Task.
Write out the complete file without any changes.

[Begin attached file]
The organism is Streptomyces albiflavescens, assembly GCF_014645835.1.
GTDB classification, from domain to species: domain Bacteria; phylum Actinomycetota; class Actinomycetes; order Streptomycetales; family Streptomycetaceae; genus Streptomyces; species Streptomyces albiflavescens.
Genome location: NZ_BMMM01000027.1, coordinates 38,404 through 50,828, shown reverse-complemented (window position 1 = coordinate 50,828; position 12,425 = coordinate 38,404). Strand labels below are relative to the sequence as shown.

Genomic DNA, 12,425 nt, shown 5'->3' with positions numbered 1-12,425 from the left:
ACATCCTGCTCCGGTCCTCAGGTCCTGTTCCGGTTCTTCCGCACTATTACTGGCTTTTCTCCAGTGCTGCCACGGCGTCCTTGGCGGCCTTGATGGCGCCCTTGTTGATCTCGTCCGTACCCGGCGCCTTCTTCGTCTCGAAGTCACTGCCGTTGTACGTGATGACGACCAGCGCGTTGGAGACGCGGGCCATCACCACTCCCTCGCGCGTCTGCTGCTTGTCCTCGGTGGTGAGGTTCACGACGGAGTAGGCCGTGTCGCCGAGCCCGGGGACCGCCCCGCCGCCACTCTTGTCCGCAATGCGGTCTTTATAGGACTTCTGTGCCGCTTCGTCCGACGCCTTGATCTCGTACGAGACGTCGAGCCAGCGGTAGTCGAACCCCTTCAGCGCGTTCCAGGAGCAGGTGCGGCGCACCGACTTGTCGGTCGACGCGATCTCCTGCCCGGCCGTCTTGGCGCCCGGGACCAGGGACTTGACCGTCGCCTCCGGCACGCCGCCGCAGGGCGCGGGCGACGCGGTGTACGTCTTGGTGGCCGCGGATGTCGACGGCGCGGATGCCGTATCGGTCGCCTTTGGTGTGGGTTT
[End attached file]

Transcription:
The organism is Streptomyces albiflavescens, assembly GCF_014645835.1.
GTDB classification, from domain to species: domain Bacteria; phylum Actinomycetota; class Actinomycetes; order Streptomycetales; family Streptomycetaceae; genus Streptomyces; species Streptomyces albiflavescens.
Genome location: NZ_BMMM01000027.1, coordinates 38,404 through 50,828, shown reverse-complemented (window position 1 = coordinate 50,828; position 12,425 = coordinate 38,404). Strand labels below are relative to the sequence as shown.

Genomic DNA, 12,425 nt, shown 5'->3' with positions numbered 1-12,425 from the left:
ACATCCTGCTCCGGTCCTCAGGTCCTGTTCCGGTTCTTCCGCACTATTACTGGCTTTTCTCCAGTGCTGCCACGGCGTCCTTGGCGGCCTTGATGGCGCCCTTGTTGATCTCGTCCGTACCCGGCGCCTTCTTCGTCTCGAAGTCACTGCCGTTGTACGTGATGACGACCAGCGCGTTGGAGACGCGGGCCATCACCACTCCCTCGCGCGTCTGCTGCTTGTCCTCGGTGGTGAGGTTCACGACGGAGTAGGCCGTGTCGCCGAGCCCGGGGACCGCCCCGCCGCCACTCTTGTCCGCAATGCGGTCTTTATAGGACTTCTGTGCCGCTTCGTCCGACGCCTTGATCTCGTACGAGACGTCGAGCCAGCGGTAGTCGAACCCCTTCAGCGCGTTCCAGGAGCAGGTGCGGCGCACCGACTTGTCGGTCGACGCGATCTCCTGCCCGGCCGTCTTGGCGCCCGGGACCAGGGACTTGACCGTCGCCTCCGGCACGCCGCCGCAGGGCGCGGGCGACGCGGTGTACGTCTTGGTGGCCGCGGATGTCGACGGCGCGGATGCCGTATCGGTCGCCTTTGGTGTGGGTTT